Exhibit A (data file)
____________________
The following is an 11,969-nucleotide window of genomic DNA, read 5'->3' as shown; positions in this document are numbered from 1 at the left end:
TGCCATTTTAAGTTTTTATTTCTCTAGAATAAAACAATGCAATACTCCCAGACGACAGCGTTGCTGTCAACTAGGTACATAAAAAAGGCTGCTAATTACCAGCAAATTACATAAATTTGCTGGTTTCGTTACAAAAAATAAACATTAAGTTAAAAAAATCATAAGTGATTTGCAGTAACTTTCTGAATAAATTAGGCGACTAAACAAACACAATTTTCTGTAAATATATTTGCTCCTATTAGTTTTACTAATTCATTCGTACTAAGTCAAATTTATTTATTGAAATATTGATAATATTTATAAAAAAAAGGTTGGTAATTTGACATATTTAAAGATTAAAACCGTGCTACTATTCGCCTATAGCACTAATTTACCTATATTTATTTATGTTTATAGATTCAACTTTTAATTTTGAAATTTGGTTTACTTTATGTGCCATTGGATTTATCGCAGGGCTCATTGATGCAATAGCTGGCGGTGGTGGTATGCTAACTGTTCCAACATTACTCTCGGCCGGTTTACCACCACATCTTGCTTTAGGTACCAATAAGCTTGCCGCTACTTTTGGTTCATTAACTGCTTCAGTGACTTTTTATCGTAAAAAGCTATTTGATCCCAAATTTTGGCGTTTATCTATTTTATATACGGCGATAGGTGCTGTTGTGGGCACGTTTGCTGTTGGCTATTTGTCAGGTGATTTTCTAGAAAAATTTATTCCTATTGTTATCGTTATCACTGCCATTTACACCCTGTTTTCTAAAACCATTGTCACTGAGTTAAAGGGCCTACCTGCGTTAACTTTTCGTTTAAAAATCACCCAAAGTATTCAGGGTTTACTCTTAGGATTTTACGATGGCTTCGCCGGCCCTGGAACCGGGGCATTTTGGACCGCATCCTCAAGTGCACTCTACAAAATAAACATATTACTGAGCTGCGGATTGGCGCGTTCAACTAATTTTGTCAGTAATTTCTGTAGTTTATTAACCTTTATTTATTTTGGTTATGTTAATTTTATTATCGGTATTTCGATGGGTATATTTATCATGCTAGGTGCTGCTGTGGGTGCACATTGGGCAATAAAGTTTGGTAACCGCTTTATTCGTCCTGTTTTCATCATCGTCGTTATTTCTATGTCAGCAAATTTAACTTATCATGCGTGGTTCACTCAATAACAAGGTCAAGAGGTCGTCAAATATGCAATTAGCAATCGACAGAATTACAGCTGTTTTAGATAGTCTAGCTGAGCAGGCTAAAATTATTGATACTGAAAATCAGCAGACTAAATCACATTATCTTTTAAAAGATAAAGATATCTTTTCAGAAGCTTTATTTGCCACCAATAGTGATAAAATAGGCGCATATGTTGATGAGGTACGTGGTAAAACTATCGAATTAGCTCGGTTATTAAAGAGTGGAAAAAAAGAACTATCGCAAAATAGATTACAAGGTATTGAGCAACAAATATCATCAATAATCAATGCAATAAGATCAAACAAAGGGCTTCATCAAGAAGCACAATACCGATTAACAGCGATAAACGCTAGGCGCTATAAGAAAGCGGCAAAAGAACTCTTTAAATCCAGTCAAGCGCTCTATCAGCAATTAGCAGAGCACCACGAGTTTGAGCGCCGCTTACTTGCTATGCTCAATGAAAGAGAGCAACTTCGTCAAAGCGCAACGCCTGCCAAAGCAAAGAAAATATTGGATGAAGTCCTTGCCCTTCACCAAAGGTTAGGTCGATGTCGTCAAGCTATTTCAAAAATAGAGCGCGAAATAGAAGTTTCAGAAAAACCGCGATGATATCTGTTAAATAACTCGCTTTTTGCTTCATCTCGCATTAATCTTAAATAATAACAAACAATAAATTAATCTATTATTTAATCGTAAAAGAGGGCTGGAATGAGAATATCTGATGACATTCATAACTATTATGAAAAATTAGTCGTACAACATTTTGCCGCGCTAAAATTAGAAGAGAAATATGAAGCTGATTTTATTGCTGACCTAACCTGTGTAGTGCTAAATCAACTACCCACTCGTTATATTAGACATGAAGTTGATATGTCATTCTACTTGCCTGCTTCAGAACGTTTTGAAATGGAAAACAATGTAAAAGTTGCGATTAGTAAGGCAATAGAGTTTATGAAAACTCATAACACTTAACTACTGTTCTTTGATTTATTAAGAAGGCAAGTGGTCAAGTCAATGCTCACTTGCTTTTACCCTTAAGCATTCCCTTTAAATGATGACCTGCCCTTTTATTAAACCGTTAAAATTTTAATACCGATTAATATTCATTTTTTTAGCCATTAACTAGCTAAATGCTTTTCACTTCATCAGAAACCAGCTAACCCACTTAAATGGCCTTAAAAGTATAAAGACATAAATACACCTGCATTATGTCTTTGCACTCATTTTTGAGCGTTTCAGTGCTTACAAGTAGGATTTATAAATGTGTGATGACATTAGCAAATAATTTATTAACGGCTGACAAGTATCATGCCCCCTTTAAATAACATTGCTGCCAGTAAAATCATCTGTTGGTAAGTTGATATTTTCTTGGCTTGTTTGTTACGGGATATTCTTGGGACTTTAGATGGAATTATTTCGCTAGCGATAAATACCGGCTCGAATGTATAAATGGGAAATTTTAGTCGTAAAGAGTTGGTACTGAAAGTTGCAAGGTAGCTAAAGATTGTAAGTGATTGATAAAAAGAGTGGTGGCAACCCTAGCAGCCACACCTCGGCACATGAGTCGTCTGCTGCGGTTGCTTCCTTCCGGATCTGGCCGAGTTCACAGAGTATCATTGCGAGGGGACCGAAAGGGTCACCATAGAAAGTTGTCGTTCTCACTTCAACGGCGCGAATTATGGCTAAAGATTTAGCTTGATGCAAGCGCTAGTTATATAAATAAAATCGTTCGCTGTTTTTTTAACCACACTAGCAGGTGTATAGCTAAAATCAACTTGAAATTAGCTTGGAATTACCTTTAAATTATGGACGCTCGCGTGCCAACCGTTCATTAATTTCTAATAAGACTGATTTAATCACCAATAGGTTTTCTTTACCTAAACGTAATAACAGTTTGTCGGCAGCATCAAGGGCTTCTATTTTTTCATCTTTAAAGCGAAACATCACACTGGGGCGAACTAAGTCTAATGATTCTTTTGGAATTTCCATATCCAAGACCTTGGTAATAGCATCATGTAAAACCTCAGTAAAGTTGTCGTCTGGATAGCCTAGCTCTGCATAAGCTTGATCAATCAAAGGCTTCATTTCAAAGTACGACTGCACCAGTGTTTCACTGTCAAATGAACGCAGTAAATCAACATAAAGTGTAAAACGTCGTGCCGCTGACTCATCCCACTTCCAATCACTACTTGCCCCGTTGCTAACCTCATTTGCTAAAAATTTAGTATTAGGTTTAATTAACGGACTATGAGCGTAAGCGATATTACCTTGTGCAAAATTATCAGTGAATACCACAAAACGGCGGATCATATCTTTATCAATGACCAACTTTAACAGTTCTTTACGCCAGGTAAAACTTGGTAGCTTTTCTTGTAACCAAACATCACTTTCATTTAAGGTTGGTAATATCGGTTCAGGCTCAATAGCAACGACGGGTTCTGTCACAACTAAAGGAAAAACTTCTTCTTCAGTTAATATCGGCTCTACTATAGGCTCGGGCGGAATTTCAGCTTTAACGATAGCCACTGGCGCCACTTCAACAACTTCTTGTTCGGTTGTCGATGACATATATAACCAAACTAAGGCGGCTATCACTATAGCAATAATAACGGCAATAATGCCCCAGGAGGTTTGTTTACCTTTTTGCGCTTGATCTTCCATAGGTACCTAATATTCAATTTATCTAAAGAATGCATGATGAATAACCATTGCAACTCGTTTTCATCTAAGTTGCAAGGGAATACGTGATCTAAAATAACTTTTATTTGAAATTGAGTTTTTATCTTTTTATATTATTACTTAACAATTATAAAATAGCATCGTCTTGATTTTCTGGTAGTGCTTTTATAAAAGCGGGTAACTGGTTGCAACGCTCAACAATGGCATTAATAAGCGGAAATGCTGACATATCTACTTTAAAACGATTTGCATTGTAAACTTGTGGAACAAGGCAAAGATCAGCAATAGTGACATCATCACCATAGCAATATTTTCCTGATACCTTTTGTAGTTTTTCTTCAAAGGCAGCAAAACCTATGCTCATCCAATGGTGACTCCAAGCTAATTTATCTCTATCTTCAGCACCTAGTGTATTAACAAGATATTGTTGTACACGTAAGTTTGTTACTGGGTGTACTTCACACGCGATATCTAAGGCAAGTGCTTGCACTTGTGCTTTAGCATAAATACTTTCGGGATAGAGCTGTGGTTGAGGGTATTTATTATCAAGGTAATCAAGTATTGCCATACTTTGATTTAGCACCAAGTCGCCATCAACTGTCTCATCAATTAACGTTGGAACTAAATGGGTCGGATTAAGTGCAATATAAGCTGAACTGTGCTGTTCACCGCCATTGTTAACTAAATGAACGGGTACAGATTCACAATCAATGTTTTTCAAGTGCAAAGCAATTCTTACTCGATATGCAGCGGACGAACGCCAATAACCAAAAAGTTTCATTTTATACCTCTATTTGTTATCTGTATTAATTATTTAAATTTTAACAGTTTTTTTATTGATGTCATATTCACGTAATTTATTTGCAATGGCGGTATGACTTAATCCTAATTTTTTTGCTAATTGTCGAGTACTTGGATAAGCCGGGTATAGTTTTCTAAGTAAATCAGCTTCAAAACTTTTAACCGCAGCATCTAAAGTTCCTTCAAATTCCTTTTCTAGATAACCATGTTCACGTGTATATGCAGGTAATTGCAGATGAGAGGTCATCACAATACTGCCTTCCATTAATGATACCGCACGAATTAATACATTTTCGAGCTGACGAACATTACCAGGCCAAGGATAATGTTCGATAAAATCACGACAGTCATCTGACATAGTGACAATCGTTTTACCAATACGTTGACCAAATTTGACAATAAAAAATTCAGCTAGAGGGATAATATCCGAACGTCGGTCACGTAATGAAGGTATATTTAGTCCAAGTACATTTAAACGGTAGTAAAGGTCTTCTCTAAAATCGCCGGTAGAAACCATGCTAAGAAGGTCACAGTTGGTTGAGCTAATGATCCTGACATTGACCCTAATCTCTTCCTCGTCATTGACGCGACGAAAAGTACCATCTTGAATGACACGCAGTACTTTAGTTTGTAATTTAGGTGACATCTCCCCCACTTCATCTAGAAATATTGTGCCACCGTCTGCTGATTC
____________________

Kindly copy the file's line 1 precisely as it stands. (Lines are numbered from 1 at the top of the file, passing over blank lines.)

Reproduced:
The following is an 11,969-nucleotide window of genomic DNA, read 5'->3' as shown; positions in this document are numbered from 1 at the left end: